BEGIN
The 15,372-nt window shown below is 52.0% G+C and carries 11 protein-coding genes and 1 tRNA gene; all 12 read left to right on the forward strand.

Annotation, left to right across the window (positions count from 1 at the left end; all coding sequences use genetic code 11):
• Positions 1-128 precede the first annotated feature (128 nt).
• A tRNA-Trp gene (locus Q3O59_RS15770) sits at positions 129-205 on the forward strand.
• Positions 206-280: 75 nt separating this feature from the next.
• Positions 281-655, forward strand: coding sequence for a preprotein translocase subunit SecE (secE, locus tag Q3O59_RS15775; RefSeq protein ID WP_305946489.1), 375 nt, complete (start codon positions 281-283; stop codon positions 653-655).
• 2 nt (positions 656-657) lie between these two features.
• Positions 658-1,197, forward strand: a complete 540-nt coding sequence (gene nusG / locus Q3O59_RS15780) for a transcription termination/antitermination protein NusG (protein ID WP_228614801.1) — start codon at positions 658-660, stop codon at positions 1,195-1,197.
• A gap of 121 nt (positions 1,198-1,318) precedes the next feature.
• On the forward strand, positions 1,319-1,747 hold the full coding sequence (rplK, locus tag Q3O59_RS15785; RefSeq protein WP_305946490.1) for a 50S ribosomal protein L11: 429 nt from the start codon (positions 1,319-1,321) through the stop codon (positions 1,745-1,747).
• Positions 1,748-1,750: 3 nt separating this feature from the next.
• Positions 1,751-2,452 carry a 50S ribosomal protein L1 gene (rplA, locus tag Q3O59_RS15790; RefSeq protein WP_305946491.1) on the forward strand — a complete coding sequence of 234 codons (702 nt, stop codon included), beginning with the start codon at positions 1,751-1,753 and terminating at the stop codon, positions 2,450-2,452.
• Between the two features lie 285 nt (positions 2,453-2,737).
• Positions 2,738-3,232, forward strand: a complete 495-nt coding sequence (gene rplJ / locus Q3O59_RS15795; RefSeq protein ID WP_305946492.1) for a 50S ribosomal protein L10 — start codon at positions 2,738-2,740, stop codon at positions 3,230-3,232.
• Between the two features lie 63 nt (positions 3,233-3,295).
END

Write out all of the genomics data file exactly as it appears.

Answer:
The 15,372-nt window shown below is 52.0% G+C and carries 11 protein-coding genes and 1 tRNA gene; all 12 read left to right on the forward strand.

Annotation, left to right across the window (positions count from 1 at the left end; all coding sequences use genetic code 11):
• Positions 1-128 precede the first annotated feature (128 nt).
• A tRNA-Trp gene (locus Q3O59_RS15770) sits at positions 129-205 on the forward strand.
• Positions 206-280: 75 nt separating this feature from the next.
• Positions 281-655, forward strand: coding sequence for a preprotein translocase subunit SecE (secE, locus tag Q3O59_RS15775; RefSeq protein ID WP_305946489.1), 375 nt, complete (start codon positions 281-283; stop codon positions 653-655).
• 2 nt (positions 656-657) lie between these two features.
• Positions 658-1,197, forward strand: a complete 540-nt coding sequence (gene nusG / locus Q3O59_RS15780) for a transcription termination/antitermination protein NusG (protein ID WP_228614801.1) — start codon at positions 658-660, stop codon at positions 1,195-1,197.
• A gap of 121 nt (positions 1,198-1,318) precedes the next feature.
• On the forward strand, positions 1,319-1,747 hold the full coding sequence (rplK, locus tag Q3O59_RS15785; RefSeq protein WP_305946490.1) for a 50S ribosomal protein L11: 429 nt from the start codon (positions 1,319-1,321) through the stop codon (positions 1,745-1,747).
• Positions 1,748-1,750: 3 nt separating this feature from the next.
• Positions 1,751-2,452 carry a 50S ribosomal protein L1 gene (rplA, locus tag Q3O59_RS15790; RefSeq protein WP_305946491.1) on the forward strand — a complete coding sequence of 234 codons (702 nt, stop codon included), beginning with the start codon at positions 1,751-1,753 and terminating at the stop codon, positions 2,450-2,452.
• Between the two features lie 285 nt (positions 2,453-2,737).
• Positions 2,738-3,232, forward strand: a complete 495-nt coding sequence (gene rplJ / locus Q3O59_RS15795; RefSeq protein ID WP_305946492.1) for a 50S ribosomal protein L10 — start codon at positions 2,738-2,740, stop codon at positions 3,230-3,232.
• Between the two features lie 63 nt (positions 3,233-3,295).